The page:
EEPS

Marco Minnemann

Lazy Bones Recordings, 2014

http://marcominnemann.com

REVIEW BY: Jason Warburg

ORIGINALLY PUBLISHED: 08/08/2014

Personally, I can think of more appropriate names for this album. For example: Playing In The Sandbox, or Music For Music’s Sake, or possibly Who Gives A F**k What You Think, Anyway?

But EEPS it is, and it is all Marco Minnemann all the way—the spectacular drummer whose recent resume includes playing with Steven Wilson, Mike Keneally, Tony Levin & Jordan Rudess, not to mention a host of other world-class musos—and who makes every single noise heard on this album, covering drums, bass, guitars, keys and vocals all by his lonesome.

The result is a sprawling jumble of a CD featuring 18 tracks with titles like “Live Ghost,” “Right On Time And Out Of Tune,” “Dead Ghost,” “Douche,” and of course “Cheap As F**k And Awesome As Hell” (asterisks Marco’s). Most are instrumentals, though a handful feature vocals as well.

If there’s an overall vibe here, it’s free-form experimental of the rascally virtuoso variety, with occasional forays into irreverent prog-fusion. “Cheap As F**k,” for example, feels like Miami Vice-era Jan Hammer and a couple of guys from one of Frank Zappa’s acrobatic live combos stopped by for a jam. “OC DC” is a snarky, shambolic two-minute surf-punk tune about an OCD superfan who can’t manage to leave the house long enough to get to a show. And the first minute of the title track mostly features random power chords interspersed with belches, before evolving into a sort of math-rock jazz-prog jambalaya. my_heart_sings_the_harmony_web_ad_alt_250

Fair warning: the listener who clings to verse-chorus-verse structure—or, hell, any sort of structure or predictability at all—will be not just disoriented but quite possibly repelled at this point.

If you pass the test presented by the first three tracks, though, some interesting—and more accessible—gambits lie ahead. “Live Ghost” actually has a bit of form and build to its rather spooky fusion vibe. “Soul Dance” brings acoustic guitar into the mix for a funked-up jam wrapped around a melodic candy center. “Obvious” is Minnemann on his best behavior, a surprisingly straightforward pop-rock tune with vocals. Naturally he follows it with the thoroughly chaotic “Right On Time,” whose serial tempo shifts would require a calculator to compute.

“Sushi Cat Doll” is a minor epic, an 11-minute-plus suite with at least four distinct segments. An opening, rather Floydian bit of dreamy space-rock is interrupted by an interlude featuring raw power chords and distorted vocals, a brief nightmare before we fall back into the calmer dream-phase. And then there’s a strangely elastic bit with electric guitar and piano, and another featuring drums, bass pedals, vocoder and random background chatter, and so on… it’s Minnemann the musical mad scientist running loose in the lab, without a dose of Ritalin in sight.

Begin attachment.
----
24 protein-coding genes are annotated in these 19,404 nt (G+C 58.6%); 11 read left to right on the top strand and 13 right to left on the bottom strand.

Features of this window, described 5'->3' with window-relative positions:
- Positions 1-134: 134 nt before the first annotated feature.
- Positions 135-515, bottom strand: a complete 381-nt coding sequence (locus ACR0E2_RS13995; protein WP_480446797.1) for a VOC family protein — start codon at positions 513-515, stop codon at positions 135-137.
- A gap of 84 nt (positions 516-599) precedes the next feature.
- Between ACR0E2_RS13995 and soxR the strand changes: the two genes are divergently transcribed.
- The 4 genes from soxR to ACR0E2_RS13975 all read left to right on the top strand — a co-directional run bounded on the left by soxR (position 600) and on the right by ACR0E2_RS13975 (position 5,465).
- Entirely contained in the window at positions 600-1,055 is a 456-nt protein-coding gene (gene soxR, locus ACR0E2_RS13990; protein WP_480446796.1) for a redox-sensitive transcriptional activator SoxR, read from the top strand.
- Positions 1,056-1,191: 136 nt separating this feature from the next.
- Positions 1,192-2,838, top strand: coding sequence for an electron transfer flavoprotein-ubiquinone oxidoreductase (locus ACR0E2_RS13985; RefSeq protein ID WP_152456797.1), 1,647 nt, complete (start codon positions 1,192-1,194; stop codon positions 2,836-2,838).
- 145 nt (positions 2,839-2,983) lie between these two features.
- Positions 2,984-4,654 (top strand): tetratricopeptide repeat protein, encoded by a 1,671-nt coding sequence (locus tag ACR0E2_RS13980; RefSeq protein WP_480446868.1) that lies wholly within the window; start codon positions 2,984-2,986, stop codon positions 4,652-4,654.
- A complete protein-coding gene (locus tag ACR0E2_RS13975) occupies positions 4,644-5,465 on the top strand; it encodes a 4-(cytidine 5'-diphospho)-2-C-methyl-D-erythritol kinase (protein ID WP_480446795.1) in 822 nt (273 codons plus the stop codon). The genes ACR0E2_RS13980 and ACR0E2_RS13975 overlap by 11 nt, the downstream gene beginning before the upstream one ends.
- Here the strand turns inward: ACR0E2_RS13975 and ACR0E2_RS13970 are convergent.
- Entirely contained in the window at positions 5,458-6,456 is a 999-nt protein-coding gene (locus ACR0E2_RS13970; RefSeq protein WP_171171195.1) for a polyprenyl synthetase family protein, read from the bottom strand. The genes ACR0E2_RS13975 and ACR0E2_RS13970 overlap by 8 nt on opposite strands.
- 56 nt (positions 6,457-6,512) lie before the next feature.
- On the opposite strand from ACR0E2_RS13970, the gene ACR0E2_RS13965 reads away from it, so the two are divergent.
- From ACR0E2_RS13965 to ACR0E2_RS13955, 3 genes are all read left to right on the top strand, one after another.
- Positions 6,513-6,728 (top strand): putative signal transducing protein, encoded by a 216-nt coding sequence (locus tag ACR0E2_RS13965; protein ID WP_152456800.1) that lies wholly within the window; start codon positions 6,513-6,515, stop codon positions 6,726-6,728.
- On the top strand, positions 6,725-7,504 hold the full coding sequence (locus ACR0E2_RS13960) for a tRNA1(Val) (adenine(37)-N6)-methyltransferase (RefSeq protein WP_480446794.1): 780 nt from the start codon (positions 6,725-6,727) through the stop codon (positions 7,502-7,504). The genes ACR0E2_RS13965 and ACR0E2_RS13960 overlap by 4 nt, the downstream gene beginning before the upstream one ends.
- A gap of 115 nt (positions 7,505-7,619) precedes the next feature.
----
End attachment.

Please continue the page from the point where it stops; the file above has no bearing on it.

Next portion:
So, of course, the next track “Sunshine” is a snappy, upbeat, rather Matthew Sweet-ish 2:56 power-pop number. That’s just how Marco rolls.

Highlights the rest of the way would have to include the ringing outro to the steady-building “The Split”; the sheer agility of the time-signature jumps in “Dead Ghost”; and the second mini-suite “When I Was Gone,” which builds from ambient Tangerine Dream atmospherics to a rocking vocal mid-section with lyrics out of a horror B-movie. The CD also features a trio of “bonus tracks” of similar diversity, including the cheeky “Talking About LMR,” wherein Minnemann layers distorted spoken-word snippets of an interview about the Levin Minnemann Rudess project over a churning fusion bed. (No, seriously…)

Marco Minnemann is the sort of musical free spirit for whom the adjective “irrepressible” was invented. Fearless, endlessly inventive, and tremendously versatile, Minnemann simply goes where the music takes him, over and over again. This is not an album for the faint of heart—or for those who demand structure and predictability of any kind—but if you’re adventurous and curious enough to want to listen in as a precociously talented multi-instrumentalist lets his imagination run wild in the studio, EEPS offers memorable musical moments aplenty.

Rating: B

User Rating: Not Yet Rated


Comments











© 2014 Jason Warburg and The Daily Vault. All rights reserved. Review or any portion may not be reproduced without written permission. Cover art is the intellectual property of Lazy Bones Recordings, and is used for informational purposes only.